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Trio Surdina portrait In terms of the talent involved, the fabled Trio Surdina was a genuine Brazilian music powerhouse and can be considered foundational to modern Brazilian pop... The original lineup featured guitarist Anibal Augusto Sardinha, aka Garoto, a groundbreaking, influential stylist who died in the mid-1950s, along with bandleader-violinist Fafa Lemos and accordionist Chiquinho do Acordeon, who became a ubiquitous session player throughout the 1950s. '60s and '70s. The group was formed in 1952, as part of the house band for Radio Nacional, in Rio de Janeiro. They soon recorded several albums (at the dawn of the LP era) including tributes to samba-cancao songwriters Ary Barroso, Dorival Caymmi and Noel Rosa. The group soon disbanded when Garoto and Lemos followed Carmen Miranda to the United States, but apparently their record label retained the rights to the name, so new records came out under the Trio Surdina name over the next few years... Here's a quick look at that work...


Trio Surdina "Trio Surdina" (Musidisc, 1953)
The music itself is pretty syrupy -- I would, in my heathen-like manner, lump it in with the easy-listening and instrumental pop of the era, a bit effete and occasionally sedate, although there are a couple of tunes I liked, particularly the Garoto showcase at the end, a showy yet still classy rendition of "Malaguena." This disc didn't really grab me, but it's still cool to hear these three important musicians playing together... Plus, fans of Garoto in particular will want to check this out.

Trio Surdina "...Interpreta Noel Rosa E Dorival Caymmi" (Musidisc, 1953)
For whatever reason, this eight-song album, a dual homage to samba-cancao songwriters Dorival Caymmi and Noel Rosa, wowed me more than the Trio Surdina debut (above) which was released the same year... The performances are livelier and have more bounce and swing to them, and Lemos sings on most songs. The accordion is given more room to breath, and a stronger regional flavor comes through, flavoring these old samba songs with a bit of northern baiao. This is a fun little record, definitely worth tracking down!

Trio Surdina & Leo Perrachi "Ary Barroso" (Musidisc, 1953)
A richly romantic, pleasantly kitschy tribute to the great samba-cancao songwriter Ary Barroso. This features the original Trio lineup -- Garoto, Chiquinho Do Acordeon and Fafa Lemos -- with Leo Perrachi singing on a couple of tunes. Great stuff. Very corny, but in a delightful, nostalgia-filled way.

Trio Surdina "Ouvindo, v.1" (Musidisc, 1953)
Another sleepy, sugary, all-instrumental set... Too mellow and refined for me. I mean, yeah, I know this band featured Garoto and all, but his guitar is generally so buried under the syrupy arrangements, it's just not worth digging around to hear him playing, especially these days, when his solo stuff is more readily available.

Trio Surdina "Trio Surdina #3" (Musidisc, 1953)
This was one of those records that got stuck in my stereo -- I wanted to say mean things about it, but was having a hard time getting around to it, and after it played in queue a few times, it grew on me. Generally speaking, this is kind of noodly and lazy -- the opening tracks are languid and refined almost to a fault. But each artist gets in some sweet licks, and their overall professionalism and soulfulness wins out over occasionally tepid arrangements. The closing tracks are of particular interest: Garoto's "Meu Coracao" shows a bit of sparkle, and the English-language rendition of "Cow Cow Boogie" is a funny (if not electrifying) novelty number (wish they'd done it in Portuguese!) The closing track is best, a slow though subtle song called "Xodo," sung em Portuguese that stands out from the lazy meanderings of many of the instrumental tracks. I guess this was the group's swan song: Fafa and Garoto left to tour abroad, while Chiquinho do Acordeon was called on to anchor future editions of the group (see below). But for the original lineup? This was it.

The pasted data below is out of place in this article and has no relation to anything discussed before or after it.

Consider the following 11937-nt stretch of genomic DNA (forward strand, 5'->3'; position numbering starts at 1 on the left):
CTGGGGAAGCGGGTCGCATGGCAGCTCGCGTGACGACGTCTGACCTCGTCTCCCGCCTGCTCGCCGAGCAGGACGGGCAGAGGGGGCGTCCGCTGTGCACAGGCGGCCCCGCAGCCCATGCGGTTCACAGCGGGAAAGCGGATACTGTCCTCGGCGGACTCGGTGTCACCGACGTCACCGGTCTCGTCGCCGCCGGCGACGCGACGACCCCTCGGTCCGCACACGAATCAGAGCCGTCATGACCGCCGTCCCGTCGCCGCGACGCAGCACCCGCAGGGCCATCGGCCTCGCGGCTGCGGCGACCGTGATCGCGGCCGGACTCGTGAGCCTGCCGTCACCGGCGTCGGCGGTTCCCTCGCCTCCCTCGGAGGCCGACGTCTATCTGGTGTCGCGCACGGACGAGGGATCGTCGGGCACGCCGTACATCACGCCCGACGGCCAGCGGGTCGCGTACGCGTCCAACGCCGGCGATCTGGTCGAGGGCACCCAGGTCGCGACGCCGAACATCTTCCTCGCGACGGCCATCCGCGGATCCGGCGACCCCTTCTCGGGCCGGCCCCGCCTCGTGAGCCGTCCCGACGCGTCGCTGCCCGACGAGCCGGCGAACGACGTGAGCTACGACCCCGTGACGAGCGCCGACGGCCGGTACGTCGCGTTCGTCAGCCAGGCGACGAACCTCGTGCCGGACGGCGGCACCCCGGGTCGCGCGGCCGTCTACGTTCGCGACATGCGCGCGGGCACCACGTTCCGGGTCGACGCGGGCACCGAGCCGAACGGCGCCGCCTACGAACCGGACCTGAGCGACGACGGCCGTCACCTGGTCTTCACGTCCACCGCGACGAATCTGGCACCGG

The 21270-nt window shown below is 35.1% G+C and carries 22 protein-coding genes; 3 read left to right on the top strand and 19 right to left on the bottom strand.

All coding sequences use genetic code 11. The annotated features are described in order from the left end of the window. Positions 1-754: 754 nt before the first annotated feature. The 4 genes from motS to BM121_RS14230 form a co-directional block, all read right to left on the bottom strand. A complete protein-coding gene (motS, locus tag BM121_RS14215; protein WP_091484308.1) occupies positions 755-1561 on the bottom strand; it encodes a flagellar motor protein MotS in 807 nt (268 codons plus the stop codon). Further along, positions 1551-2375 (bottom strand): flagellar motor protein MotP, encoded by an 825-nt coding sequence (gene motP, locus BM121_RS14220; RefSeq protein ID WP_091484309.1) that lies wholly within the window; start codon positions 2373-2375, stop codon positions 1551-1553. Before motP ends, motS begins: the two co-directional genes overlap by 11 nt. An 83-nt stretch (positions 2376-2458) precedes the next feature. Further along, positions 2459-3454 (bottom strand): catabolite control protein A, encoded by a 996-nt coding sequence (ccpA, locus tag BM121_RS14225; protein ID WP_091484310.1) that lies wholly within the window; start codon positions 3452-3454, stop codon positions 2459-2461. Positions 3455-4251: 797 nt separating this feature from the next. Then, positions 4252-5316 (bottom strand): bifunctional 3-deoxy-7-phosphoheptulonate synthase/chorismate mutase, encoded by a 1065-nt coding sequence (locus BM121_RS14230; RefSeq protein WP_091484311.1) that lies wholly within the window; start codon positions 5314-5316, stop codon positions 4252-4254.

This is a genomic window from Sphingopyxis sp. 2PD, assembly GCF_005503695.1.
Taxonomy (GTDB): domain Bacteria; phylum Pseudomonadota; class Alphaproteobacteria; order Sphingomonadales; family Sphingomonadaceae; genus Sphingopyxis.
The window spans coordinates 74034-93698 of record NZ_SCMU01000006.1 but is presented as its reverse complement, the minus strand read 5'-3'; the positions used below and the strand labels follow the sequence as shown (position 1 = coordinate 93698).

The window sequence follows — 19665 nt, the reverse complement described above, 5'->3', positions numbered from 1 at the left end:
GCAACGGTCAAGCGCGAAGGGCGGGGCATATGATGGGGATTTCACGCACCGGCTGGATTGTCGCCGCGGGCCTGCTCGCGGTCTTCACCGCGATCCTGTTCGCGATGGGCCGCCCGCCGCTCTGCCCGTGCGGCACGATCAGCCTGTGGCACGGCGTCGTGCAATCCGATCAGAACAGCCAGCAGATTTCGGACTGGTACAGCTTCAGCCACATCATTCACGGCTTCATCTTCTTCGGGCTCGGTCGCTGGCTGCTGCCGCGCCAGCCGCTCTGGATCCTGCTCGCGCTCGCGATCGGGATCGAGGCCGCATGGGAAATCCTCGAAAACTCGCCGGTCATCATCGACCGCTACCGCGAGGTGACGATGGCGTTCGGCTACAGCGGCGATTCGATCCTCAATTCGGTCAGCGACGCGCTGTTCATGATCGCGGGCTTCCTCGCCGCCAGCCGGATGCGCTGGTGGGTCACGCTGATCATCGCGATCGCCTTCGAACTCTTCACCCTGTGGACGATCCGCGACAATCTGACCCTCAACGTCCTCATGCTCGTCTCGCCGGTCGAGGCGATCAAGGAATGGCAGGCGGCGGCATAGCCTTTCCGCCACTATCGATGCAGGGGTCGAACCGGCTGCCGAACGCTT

Trio Surdina & Pierre Kolmann "Boleros Em Surdina" (Musidisc, 1958)
Apparently, by the end of the 1950s the name "Trio Surdina" had become the property of the Musidisc label itself, and like rock producer Don Kirshner would later do with the bubblegum bands of the '60s, Musidisc felt free to hire anyone they wanted to be "members" of the band. This particular edition seems to have featured some pretty obscure musicians, although "Pierre Kolman" is rumored to have been a nom-de-moonlighting for pianist Leal Brito. At any rate, this is another mellow set... Not too surprising, since it's all boleros.

Trio Surdina "Em Bossa Nova" (Musidisc, 1963)
(Arranged by Waltel Branco)

A pretty sleepy set from this long-lived ensemble... At this point, Chiquinho Do Acordeon was the sole founding member left, and he surrenders the spotlight to a violinist named Patane, and to a lesser degree to guitarist Waltel Branco, who is credited as the album's arranger. No great claim to fame there: this is one of the most listless bossa nova albums imaginable -- sluggish, uninspired, unexciting. You can skip this one.


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